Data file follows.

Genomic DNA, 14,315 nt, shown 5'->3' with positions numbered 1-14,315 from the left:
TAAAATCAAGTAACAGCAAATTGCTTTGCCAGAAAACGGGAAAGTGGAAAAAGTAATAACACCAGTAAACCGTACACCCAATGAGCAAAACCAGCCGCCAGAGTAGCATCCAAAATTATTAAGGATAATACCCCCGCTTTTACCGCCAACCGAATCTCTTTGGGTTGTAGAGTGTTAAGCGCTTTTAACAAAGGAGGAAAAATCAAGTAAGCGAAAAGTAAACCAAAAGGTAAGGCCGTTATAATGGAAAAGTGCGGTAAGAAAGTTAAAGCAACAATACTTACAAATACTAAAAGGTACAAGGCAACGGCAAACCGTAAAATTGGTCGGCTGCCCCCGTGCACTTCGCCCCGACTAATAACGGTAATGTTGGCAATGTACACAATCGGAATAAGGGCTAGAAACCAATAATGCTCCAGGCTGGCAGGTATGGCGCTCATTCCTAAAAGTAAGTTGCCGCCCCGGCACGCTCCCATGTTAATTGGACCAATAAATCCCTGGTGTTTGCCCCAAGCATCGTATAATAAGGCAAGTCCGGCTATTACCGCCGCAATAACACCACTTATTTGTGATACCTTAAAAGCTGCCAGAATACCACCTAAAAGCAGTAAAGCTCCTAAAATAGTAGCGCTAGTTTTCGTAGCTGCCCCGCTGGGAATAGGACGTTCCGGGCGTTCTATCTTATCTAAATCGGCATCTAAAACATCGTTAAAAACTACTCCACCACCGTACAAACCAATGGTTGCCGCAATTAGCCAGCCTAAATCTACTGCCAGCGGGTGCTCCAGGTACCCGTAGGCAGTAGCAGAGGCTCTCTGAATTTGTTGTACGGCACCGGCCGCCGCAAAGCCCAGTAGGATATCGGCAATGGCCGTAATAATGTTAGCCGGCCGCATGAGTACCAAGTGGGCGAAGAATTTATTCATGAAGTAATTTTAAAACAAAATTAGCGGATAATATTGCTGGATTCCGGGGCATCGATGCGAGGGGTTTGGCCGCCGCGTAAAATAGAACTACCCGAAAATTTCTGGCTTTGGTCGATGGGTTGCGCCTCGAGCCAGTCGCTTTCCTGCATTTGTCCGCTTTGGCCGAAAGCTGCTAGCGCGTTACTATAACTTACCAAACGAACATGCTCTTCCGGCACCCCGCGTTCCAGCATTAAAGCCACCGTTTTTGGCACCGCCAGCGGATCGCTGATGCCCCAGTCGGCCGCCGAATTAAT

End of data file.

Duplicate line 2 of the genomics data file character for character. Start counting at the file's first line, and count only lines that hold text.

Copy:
TAAAATCAAGTAACAGCAAATTGCTTTGCCAGAAAACGGGAAAGTGGAAAAAGTAATAACACCAGTAAACCGTACACCCAATGAGCAAAACCAGCCGCCAGAGTAGCATCCAAAATTATTAAGGATAATACCCCCGCTTTTACCGCCAACCGAATCTCTTTGGGTTGTAGAGTGTTAAGCGCTTTTAACAAAGGAGGAAAAATCAAGTAAGCGAAAAGTAAACCAAAAGGTAAGGCCGTTATAATGGAAAAGTGCGGTAAGAAAGTTAAAGCAACAATACTTACAAATACTAAAAGGTACAAGGCAACGGCAAACCGTAAAATTGGTCGGCTGCCCCCGTGCACTTCGCCCCGACTAATAACGGTAATGTTGGCAATGTACACAATCGGAATAAGGGCTAGAAACCAATAATGCTCCAGGCTGGCAGGTATGGCGCTCATTCCTAAAAGTAAGTTGCCGCCCCGGCACGCTCCCATGTTAATTGGACCAATAAATCCCTGGTGTTTGCCCCAAGCATCGTATAATAAGGCAAGTCCGGCTATTACCGCCGCAATAACACCACTTATTTGTGATACCTTAAAAGCTGCCAGAATACCACCTAAAAGCAGTAAAGCTCCTAAAATAGTAGCGCTAGTTTTCGTAGCTGCCCCGCTGGGAATAGGACGTTCCGGGCGTTCTATCTTATCTAAATCGGCATCTAAAACATCGTTAAAAACTACTCCACCACCGTACAAACCAATGGTTGCCGCAATTAGCCAGCCTAAATCTACTGCCAGCGGGTGCTCCAGGTACCCGTAGGCAGTAGCAGAGGCTCTCTGAATTTGTTGTACGGCACCGGCCGCCGCAAAGCCCAGTAGGATATCGGCAATGGCCGTAATAATGTTAGCCGGCCGCATGAGTACCAAGTGGGCGAAGAATTTATTCATGAAGTAATTTTAAAACAAAATTAGCGGATAATATTGCTGGATTCCGGGGCATCGATGCGAGGGGTTTGGCCGCCGCGTAAAATAGAACTACCCGAAAATTTCTGGCTTTGGTCGATGGGTTGCGCCTCGAGCCAGTCGCTTTCCTGCATTTGTCCGCTTTGGCCGAAAGCTGCTAGCGCGTTACTATAACTTACCAAACGAACATGCTCTTCCGGCACCCCGCGTTCCAGCATTAAAGCCACCGTTTTTGGCACCGCCAGCGGATCGCTGATGCCCCAGTCGGCCGCCGAATTAAT